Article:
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Giovanni Battista BONONCINI (1670-1747)
La conversione di Maddalena, oratorio A 4 con instrumenti (1701)
Maria Maddalena - Emanuela Galli (soprano); Marta - Marta Fumagalli (alto); Amor Divino - Francesca Lombardi Mazzulli (soprano); Amor Profano - Matteo Bellotto (bass)
La Venexiana/Gabriele Palomba (theorbo)
rec. 2019, Church of Santa Chiara, Pinerolo, Turin, Italy
Booklet with notes and synopsis in English, French, and German. Text in Italian and English translation
Premiere Recording
GLOSSA GCD920944 [50:06 + 55:07]

Bononcini’s oratorio about the conversion of Mary Magdalene was written for performance in Vienna in 1701. This was a time when opera performances would have been forbidden during the period of Lent so oratorios were substituted in their place. This particular work has a strong whiff of being a baroque opera disguised as an oratorio. To start with it is a is a story that while it observes a biblical theme, it is relatively unspiritual in nature. The story is a rather stodgy one in which nothing much happens. Mary Magdalene is veering between the advice of Divine Love and the blandishments of Profane Love, all the while being nudged towards the Divine by her sister Martha. As I was listening to the oratorio unfold I was constantly put in mind of the old Warner Brothers cartoons in which Daffy Duck or one of the other characters would have a little angel with a halo whispering into their right ear and a little red devil with a pitchfork whispering into their left ear; the devil always got to have the left ear... To say that this is a particularly uninspiring work is putting it rather gently. Running less than 2 hours, at times it seemed much longer than that to me. Luckily, as a compensation for the listener there is the gorgeous music that Bononcini created to accompany it. The oratorio was composed for the court chapel of Vienna, which had commissioned no less than five new oratorios for that Lenten season. Oratorio, it seems, was much admired by the Viennese court and populace.

Glossa’s recording is the first full revival of this work since it was last seen in Bologna in 1723. The Baroque ensemble La Venexiana under their leader Gabriele Palomba who also plays the theorbo, have provided some wonderfully lithe instrumental playing of the score. Bononcini’s writing is extremely varied in his response to the text in spite of the long haul of the libretto.

The vocal find on this recording is the wonderful rich-voiced contralto of Marta Fumagalli, who sings the role of the Magdalene’s sister Martha. From her very first aria Bononcini has her singing down into her boots where the absolutely solid core of her tone leaves a definite impression. Martha has much of the loveliest music in the score; although none of her music is lively, still Fumagalli never lets her side down.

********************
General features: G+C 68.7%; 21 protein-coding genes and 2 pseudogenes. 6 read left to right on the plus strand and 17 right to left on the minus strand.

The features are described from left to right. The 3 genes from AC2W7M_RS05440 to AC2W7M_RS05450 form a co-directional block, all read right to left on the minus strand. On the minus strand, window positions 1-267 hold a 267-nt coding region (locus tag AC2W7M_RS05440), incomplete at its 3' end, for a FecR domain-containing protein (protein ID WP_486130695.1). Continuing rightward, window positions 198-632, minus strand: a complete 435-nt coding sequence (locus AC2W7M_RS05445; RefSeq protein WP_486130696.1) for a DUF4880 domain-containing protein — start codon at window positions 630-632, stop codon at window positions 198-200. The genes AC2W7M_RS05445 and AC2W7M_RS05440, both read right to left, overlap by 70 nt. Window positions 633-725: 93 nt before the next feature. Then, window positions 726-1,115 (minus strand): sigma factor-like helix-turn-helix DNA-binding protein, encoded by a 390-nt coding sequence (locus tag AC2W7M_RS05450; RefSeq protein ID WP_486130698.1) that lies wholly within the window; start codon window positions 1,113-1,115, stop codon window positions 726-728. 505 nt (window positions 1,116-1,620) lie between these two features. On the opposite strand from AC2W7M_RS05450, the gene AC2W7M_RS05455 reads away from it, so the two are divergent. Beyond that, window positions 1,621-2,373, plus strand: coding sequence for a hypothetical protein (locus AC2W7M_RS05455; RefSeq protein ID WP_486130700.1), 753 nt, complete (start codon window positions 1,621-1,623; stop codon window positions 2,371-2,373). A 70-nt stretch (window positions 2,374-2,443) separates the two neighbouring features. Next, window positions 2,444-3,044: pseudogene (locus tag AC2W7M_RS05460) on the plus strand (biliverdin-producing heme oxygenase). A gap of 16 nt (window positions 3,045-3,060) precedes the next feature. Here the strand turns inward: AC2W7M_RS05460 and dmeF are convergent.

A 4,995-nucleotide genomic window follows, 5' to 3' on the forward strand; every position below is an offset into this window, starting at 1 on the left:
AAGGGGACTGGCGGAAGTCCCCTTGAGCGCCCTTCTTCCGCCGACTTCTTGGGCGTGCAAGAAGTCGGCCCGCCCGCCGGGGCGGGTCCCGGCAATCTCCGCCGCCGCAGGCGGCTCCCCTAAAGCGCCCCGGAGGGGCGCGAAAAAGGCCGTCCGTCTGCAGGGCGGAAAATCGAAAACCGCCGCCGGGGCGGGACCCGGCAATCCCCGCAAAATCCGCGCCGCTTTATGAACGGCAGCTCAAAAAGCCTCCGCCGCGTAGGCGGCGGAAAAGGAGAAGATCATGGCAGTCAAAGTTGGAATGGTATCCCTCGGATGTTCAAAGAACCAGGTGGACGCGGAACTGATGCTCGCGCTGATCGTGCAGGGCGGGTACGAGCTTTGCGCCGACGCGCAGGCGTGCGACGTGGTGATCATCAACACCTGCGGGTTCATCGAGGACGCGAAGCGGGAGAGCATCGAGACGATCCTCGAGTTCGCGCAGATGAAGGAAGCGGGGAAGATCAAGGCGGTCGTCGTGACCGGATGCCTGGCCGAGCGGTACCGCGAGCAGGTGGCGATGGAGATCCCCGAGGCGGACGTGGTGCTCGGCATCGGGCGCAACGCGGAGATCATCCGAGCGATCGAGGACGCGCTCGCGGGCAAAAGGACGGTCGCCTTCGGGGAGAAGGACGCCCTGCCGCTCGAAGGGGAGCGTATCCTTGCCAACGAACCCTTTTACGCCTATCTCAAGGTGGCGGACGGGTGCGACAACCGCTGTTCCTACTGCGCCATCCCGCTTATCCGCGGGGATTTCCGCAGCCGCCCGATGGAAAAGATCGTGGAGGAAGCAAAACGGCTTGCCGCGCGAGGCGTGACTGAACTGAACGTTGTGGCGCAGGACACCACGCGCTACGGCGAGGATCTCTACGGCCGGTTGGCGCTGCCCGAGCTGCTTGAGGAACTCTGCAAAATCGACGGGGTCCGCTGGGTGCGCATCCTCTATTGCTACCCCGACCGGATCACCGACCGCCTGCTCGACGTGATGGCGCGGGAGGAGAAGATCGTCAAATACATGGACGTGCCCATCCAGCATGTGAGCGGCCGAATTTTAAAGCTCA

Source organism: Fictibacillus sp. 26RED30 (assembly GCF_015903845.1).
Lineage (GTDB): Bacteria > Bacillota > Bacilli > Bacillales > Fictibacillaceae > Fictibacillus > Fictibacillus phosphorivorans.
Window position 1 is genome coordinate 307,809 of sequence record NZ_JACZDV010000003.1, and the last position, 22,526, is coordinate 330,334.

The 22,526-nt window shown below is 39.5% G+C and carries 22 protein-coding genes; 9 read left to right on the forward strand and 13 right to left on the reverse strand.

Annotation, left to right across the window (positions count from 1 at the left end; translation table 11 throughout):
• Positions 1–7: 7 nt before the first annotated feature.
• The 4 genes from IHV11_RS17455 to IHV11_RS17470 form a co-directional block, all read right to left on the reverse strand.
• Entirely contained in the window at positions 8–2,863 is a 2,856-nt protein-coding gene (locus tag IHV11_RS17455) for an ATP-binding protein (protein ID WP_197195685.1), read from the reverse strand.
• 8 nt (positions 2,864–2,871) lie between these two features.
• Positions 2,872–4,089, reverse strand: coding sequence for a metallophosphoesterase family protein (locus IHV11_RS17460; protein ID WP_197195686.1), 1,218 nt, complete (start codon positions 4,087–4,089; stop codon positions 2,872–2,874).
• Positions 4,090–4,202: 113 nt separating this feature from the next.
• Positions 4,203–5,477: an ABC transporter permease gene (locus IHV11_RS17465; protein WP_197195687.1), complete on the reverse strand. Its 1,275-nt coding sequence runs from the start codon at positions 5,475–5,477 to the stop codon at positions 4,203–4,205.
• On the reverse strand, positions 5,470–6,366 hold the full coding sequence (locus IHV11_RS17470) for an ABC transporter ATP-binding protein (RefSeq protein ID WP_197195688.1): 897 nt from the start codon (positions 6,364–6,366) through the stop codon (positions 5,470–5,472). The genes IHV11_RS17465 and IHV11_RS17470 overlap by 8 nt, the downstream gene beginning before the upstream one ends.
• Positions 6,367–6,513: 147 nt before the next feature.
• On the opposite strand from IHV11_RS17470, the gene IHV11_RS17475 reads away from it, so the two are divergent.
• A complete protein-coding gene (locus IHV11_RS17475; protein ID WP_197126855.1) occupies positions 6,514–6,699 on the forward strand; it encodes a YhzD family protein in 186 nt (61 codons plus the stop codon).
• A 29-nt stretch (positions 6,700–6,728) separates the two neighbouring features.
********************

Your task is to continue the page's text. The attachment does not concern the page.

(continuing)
Mary Magdalene is sung by soprano Emanuela Galli who has a distinctly reedy, almost granular quality to her tone. She sings her way through the rapid passages of the music somewhat carefully but she gets through them without blemish. Ultimately I found her a bit tiring on the ear after a while.

The character of Divine Love is sung by Francecsa Lobardi Fumagalli, who is blessed with a strikingly vibrant soprano voice when she chooses to use it in its natural placement. Much of her music is disfigured by the tendency in modern Baroque performing practice to drain the tone of all natural vibrancy and colouring to achieve phrase emphasis with extremely hooty sounding tone. This is a technique that should be used judiciously if it is to keep its effectiveness. It is a case of “less is more “ and there is certainly more than plenty to be had of it here. I should add that her coloratura passages are dispatched with a real sense of bravura. I would like to encounter this singer again in a recital of lieder or chansons to see what she would make of simpler musical language.

Matteo Bellotto is audibly bewitching as Profane Love and the only male member of the cast. His striking Bass has a buttery, smooth, Italianate sound which makes each of his appearances most welcome. He could be more elegant in negotiating the agile music but on the whole I am impressed with his singing. An interesting feature of the first performance in 1701 was that the entire cast was male; although the men were listed as sopranos, one presumes that they must all have been Castrati with the exception of the Bass. The mental image of the Bass singing sweet nothings into the (left?) ear of the male Mary Magdalene would make for a very interesting photo op. Based on this recording I know which of the two Amors would be my choice.

Mike Parr



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